Using Ranorex with Git...

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Using Ranorex with Git...

Post by mto » Wed Nov 02, 2016 5:24 pm

Hello all,

I am currently using the git repo for my Ranorex project. Internally, we use Gerrit for code reviews.
The big problem is that all the project files are commiited to the repo. This makes code review difficult to do because we need only do that for "UserCode.cs" files. (see attachment)

My question is: it is possible to ignore all automatically generated files?
- like ".cs" automatically generated ?
- like ".rximg"?
- like ".rxtmg"?
- like ".csproj"?
- like ".rxtst"?
- ...etc

What is the impact if i add all these files in ".gitignore"? can you please give me an example of your .gitignore file?

Thank you for your help.

Ranorex_Gerrit.png (37.12 KiB) Viewed 1388 times

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Re: Using Ranorex with Git...

Post by krstcs » Wed Nov 02, 2016 7:54 pm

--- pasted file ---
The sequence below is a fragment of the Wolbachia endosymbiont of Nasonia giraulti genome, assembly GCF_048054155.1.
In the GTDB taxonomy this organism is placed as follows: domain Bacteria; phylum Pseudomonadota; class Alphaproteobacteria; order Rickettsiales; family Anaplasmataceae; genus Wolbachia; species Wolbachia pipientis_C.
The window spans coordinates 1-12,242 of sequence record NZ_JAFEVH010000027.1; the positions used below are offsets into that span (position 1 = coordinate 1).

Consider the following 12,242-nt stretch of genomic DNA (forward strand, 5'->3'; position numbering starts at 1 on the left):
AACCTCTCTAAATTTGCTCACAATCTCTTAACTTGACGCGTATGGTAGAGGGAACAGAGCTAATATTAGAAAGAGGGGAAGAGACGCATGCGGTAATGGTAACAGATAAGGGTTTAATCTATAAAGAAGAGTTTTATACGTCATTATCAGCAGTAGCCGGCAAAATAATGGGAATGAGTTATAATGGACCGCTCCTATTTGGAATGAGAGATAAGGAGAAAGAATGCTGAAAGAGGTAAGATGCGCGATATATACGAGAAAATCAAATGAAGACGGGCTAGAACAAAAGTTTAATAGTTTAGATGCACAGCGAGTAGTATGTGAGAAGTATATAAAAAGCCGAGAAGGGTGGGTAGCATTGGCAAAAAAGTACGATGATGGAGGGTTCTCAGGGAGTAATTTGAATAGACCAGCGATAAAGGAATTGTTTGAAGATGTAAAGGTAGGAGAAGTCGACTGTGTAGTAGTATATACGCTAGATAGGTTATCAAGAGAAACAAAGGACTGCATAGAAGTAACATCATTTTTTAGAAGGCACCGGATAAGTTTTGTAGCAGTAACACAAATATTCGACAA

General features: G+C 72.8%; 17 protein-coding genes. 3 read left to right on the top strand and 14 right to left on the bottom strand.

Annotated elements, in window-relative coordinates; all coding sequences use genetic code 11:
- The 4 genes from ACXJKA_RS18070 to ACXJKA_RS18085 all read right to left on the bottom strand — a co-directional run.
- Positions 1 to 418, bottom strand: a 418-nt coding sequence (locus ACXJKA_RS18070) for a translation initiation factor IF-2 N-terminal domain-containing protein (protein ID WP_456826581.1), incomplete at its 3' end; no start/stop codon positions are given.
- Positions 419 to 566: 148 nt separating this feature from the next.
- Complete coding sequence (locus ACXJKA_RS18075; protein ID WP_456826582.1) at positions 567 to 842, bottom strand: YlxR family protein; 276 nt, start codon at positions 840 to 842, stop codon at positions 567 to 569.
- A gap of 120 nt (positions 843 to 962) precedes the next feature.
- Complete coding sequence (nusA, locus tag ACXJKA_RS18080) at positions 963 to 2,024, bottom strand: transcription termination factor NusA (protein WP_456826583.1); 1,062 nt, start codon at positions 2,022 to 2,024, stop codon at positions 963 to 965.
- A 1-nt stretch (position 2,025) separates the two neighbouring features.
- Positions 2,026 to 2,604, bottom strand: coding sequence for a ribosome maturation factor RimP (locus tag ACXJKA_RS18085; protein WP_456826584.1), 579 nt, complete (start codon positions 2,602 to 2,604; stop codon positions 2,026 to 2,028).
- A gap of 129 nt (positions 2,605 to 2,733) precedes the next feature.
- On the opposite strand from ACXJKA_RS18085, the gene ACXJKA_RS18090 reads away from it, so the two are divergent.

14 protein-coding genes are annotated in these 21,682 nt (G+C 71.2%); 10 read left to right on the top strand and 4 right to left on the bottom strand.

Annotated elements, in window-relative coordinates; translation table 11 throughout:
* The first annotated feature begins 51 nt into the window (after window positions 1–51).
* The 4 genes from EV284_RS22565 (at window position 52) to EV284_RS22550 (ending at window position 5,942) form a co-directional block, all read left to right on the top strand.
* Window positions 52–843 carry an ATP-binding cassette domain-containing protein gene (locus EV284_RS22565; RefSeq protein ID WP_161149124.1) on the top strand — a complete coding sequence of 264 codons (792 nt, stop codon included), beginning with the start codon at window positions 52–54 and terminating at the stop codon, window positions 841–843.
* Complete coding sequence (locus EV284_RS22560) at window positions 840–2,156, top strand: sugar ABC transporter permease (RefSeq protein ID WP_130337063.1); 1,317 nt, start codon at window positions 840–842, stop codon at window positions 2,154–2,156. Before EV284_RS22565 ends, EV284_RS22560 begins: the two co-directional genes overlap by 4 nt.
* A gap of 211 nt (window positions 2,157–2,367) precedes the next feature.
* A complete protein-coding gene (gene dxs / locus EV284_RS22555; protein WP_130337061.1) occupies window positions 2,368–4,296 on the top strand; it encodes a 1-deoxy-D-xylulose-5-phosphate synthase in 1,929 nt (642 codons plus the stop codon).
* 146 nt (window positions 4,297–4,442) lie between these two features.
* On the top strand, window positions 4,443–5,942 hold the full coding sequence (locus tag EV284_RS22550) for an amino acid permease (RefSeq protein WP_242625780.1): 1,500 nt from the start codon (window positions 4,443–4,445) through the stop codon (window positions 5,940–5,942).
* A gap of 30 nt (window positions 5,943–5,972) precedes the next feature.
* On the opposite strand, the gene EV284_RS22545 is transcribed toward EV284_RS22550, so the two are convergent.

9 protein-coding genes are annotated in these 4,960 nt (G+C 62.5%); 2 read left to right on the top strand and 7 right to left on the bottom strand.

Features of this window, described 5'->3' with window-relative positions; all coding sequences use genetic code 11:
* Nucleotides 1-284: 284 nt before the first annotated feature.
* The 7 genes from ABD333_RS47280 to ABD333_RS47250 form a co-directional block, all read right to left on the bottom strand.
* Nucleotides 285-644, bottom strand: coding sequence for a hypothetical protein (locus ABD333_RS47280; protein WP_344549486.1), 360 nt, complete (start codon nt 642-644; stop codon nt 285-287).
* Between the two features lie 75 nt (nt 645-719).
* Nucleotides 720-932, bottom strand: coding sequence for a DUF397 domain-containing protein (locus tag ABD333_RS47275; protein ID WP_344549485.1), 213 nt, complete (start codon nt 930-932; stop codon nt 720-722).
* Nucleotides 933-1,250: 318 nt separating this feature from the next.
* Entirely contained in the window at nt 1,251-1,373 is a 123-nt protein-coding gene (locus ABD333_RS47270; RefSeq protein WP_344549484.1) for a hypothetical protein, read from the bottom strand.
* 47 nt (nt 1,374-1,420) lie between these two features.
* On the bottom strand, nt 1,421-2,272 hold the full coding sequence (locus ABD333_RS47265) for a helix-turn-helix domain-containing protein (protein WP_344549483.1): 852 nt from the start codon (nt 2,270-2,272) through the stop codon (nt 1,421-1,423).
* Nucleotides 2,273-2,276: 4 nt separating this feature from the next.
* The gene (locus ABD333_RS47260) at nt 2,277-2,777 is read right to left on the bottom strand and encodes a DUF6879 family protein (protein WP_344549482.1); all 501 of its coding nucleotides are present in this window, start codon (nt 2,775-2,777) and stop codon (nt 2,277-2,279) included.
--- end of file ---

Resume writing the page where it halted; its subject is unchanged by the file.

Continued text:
Do not ignore generated files. These are very important and should be part of your project in whatever versioning system you are using. Ranorex cannot work with (or recreate) the tests without these files.

There is no need to do code reviews on these files though, so I don't understand what your issue is? Just don't do manual reviews on them, and if you need to exclude them then you should do that through Gerrit, if that is possible (I don't use it).

In my opinion, doing formal code reviews on Ranorex test code is a waste of time for several reasons:

1. Your test modules should not be big enough to need formal review. Keep your modules as small as possible, only doing one thing. For example, if you need to click an OK button, your module should do ONLY that, click the OK button. If you need to enter a username, your module should only click in the field, enter the username, and validate that the value is correct afterwards (no different than a user clicking the field, typing in the username, and then visually checking to make sure it's correct).

2. If you make your modules too big, they become harder to use (and re-use) and maintain.

3. If you are making big modules then it also means you may have issues with non-technical people understanding what your tests are doing.

4. You may not be using the already-built Ranorex mechanisms that you could be using because they save time and make it very hard to mess up the code. Don't re-invent the wheel.
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